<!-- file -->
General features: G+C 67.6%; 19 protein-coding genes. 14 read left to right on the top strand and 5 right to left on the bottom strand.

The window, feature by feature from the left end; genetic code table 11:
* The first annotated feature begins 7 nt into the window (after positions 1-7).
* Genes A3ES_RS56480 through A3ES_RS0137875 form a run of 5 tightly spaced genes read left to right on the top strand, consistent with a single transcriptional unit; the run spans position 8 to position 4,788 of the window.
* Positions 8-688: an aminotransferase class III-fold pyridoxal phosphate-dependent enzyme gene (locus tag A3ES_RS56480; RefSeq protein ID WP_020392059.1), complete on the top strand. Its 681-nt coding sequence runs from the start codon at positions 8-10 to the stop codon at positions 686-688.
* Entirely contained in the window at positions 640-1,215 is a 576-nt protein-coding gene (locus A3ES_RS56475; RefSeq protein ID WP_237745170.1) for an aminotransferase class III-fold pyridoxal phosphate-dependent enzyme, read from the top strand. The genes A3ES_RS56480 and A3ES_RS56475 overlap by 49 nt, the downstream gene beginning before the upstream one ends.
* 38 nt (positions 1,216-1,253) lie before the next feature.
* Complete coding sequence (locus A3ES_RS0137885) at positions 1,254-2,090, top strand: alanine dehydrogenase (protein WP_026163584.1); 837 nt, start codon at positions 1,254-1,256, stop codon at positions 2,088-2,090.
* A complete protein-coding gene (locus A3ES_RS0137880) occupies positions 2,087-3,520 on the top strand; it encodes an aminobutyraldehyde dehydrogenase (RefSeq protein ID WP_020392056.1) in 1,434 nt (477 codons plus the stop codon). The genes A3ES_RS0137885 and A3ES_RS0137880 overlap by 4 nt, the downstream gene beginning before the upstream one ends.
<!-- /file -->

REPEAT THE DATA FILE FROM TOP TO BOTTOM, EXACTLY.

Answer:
General features: G+C 67.6%; 19 protein-coding genes. 14 read left to right on the top strand and 5 right to left on the bottom strand.

The window, feature by feature from the left end; genetic code table 11:
* The first annotated feature begins 7 nt into the window (after positions 1-7).
* Genes A3ES_RS56480 through A3ES_RS0137875 form a run of 5 tightly spaced genes read left to right on the top strand, consistent with a single transcriptional unit; the run spans position 8 to position 4,788 of the window.
* Positions 8-688: an aminotransferase class III-fold pyridoxal phosphate-dependent enzyme gene (locus tag A3ES_RS56480; RefSeq protein ID WP_020392059.1), complete on the top strand. Its 681-nt coding sequence runs from the start codon at positions 8-10 to the stop codon at positions 686-688.
* Entirely contained in the window at positions 640-1,215 is a 576-nt protein-coding gene (locus A3ES_RS56475; RefSeq protein ID WP_237745170.1) for an aminotransferase class III-fold pyridoxal phosphate-dependent enzyme, read from the top strand. The genes A3ES_RS56480 and A3ES_RS56475 overlap by 49 nt, the downstream gene beginning before the upstream one ends.
* 38 nt (positions 1,216-1,253) lie before the next feature.
* Complete coding sequence (locus A3ES_RS0137885) at positions 1,254-2,090, top strand: alanine dehydrogenase (protein WP_026163584.1); 837 nt, start codon at positions 1,254-1,256, stop codon at positions 2,088-2,090.
* A complete protein-coding gene (locus A3ES_RS0137880) occupies positions 2,087-3,520 on the top strand; it encodes an aminobutyraldehyde dehydrogenase (RefSeq protein ID WP_020392056.1) in 1,434 nt (477 codons plus the stop codon). The genes A3ES_RS0137885 and A3ES_RS0137880 overlap by 4 nt, the downstream gene beginning before the upstream one ends.